On “The D’Amelio Show”, Dixie and Charli each seek professional help. In addition to the therapy sessions (offscreen), Charli enlists a dance trainer for sessions that she says are “like therapy without words,” and Dixie sees a doctor of osteopathic medicine to treat her anxiety. But the dance teacher has his own follow-up on TikTok, and the DO is also an ambassador for Lululemon. They blend in easily with the rest of the family circle – the vocal coach, the A&R. woman, the president of the D’Amelio family businesses.

No matter how many times they are burned, the D’Amelio sisters return, like moths, to TikTok.

“The D’Amelio Show” positions mental health issues as part of the human condition, but this family’s woes seem inextricably linked to social media. (Even the most resilient teenager could be brought to tears by public humiliation involving millions of Vogue consumers.) – is treated as a sad outcome, akin to letting enemies win. Charli expresses her gratitude for the “opportunities” given to her, like internet stars joining her for dinner or singing Bebe Rexha at her birthday party. Many of these awards seem designed for the show, but they unfold with chilling realism, as family life becomes a march of staged events.

Like Hansel and Gretel, the D’Amelio sisters were lured into a candy house only to discover it was a prison. But instead of burning the witch and escaping, they stay; they are, in fact, desperate that the witch continues to fatten them. In this, they are not unusual. Recently, a Facebook whistleblower revealed the company’s research into the disturbing psychological effects of Instagram, particularly on teenage girls. One conclusion was that many teens believed the platform would make them feel like better, not worse. This is part of what makes social media so insidious: If it makes you feel bad, the first solution is to post and consume content about how it’s okay to feel bad, by doing so. so that the experience seems meaningful and dramatic – much like a reality show.

No matter how many times they are burned, the D’Amelio sisters return, like moths, to TikTok. Even when Charli takes a week off to take care of her mental health, she still posts. At the end of the series, she gave up her dance lessons; she was struggling to find time, and dancing had ceased to make her happy. “I think social media really stole that from me,” she says. In the Vogue video, Dixie reveals that even though she was accepted to college, she decided not to attend, in part because of a TikTok comment that pictured her making fun of her during a fraternal evening. She explains it in a casual and self-effacing way, but it’s sickening: The world is at your fingertips, but she can’t imagine life outside of TikTok’s glory bell.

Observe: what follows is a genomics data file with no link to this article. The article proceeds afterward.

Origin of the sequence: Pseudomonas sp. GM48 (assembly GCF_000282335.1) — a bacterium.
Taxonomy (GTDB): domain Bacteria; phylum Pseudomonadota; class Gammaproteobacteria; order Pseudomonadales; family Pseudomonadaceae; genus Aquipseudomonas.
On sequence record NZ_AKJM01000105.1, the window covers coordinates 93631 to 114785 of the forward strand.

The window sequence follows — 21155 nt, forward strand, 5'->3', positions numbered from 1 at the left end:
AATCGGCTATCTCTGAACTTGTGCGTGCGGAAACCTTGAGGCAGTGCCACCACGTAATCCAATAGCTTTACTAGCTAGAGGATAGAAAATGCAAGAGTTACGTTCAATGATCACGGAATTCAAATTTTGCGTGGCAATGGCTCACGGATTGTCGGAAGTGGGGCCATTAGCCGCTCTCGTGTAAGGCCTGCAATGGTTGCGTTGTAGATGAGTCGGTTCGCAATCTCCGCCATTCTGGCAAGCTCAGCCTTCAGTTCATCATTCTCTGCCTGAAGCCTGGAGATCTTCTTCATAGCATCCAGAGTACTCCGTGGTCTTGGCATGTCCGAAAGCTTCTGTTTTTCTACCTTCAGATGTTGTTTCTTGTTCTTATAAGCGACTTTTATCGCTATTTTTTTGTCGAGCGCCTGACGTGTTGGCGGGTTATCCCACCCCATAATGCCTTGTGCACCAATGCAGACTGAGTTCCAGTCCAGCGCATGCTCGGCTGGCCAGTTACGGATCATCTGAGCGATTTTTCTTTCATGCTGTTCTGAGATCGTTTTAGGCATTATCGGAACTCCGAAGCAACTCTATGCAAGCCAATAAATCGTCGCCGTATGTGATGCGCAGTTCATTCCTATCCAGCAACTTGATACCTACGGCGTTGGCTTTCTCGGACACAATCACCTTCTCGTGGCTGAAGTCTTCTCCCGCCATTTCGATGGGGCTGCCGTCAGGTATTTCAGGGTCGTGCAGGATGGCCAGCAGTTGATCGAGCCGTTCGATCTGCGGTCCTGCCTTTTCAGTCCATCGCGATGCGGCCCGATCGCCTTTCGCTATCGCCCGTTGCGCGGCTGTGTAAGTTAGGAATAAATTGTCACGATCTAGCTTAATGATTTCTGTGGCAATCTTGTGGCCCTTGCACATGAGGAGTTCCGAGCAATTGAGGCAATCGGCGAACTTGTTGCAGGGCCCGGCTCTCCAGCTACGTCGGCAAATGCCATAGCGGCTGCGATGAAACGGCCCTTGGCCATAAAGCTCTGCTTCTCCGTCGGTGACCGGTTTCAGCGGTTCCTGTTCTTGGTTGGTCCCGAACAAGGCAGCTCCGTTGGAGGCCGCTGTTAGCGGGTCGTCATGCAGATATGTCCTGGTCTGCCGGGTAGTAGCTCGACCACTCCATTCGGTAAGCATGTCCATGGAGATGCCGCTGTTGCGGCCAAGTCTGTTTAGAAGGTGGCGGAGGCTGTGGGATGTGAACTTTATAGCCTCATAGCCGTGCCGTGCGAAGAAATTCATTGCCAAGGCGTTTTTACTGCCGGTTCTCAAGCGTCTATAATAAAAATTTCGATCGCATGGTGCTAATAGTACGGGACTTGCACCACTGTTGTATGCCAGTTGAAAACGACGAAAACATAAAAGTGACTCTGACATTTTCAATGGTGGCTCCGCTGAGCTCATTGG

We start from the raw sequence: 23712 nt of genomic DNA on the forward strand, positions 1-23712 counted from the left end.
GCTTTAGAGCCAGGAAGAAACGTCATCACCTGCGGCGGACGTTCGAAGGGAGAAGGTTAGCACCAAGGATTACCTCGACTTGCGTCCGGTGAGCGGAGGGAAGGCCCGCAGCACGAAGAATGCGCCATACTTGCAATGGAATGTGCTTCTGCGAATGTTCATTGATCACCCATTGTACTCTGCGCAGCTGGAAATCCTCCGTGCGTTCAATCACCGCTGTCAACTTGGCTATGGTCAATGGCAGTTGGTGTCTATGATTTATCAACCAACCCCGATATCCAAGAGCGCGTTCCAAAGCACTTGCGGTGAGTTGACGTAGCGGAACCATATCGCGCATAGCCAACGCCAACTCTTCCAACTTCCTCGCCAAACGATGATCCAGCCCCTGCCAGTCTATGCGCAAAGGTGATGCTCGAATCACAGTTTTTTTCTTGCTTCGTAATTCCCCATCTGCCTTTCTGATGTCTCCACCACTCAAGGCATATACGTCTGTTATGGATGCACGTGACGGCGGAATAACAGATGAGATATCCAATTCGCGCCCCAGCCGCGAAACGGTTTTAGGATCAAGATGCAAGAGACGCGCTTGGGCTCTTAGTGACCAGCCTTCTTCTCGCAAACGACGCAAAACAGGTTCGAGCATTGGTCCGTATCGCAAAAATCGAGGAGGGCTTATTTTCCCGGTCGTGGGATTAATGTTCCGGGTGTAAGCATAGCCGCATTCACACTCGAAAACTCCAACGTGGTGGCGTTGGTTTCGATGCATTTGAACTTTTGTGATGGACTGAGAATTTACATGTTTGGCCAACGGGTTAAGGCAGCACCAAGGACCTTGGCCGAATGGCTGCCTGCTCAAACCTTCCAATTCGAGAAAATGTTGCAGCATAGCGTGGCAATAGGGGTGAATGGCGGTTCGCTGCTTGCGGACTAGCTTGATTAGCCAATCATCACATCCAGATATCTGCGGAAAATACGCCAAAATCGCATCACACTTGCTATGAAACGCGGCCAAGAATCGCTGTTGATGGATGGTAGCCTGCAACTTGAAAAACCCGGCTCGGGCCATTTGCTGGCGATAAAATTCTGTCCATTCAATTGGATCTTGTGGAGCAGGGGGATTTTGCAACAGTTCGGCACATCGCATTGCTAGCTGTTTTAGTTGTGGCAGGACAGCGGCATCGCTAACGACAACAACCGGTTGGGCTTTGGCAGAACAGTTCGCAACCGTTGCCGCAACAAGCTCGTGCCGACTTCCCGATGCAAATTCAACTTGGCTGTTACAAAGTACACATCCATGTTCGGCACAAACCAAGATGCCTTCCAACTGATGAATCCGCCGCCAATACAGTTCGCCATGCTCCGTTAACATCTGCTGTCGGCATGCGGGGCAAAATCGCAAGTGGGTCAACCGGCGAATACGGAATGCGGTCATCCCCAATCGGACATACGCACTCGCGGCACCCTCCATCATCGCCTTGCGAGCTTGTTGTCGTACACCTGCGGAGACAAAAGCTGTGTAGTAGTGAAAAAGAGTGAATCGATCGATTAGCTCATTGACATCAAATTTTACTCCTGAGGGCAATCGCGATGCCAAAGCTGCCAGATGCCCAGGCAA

When Marc D’Amelio tells his daughter “It’ll get better,” he echoes the ten-year-old Dan Savage and Terry Miller’s “It Gets Better Project,” which assures bullied LGBT children that they had a rich adult life to come. Now that the focus on mental health has supplanted bullying, there is also a change of agency. It is no longer clear that “it” will get better; it is the young person who is supposed to improve. Later, Dixie is dragged around the internet again, this time for a video in which she and Hailey Bieber decorate sneakers. Her doctor sees that she is making progress: The comments don’t seem to bother her that much this time. “You are doing a wonderful job,” he says. He could refer to her work on herself. Or just his work on TikTok.

Source photographs: screenshots from YouTube and TikTok.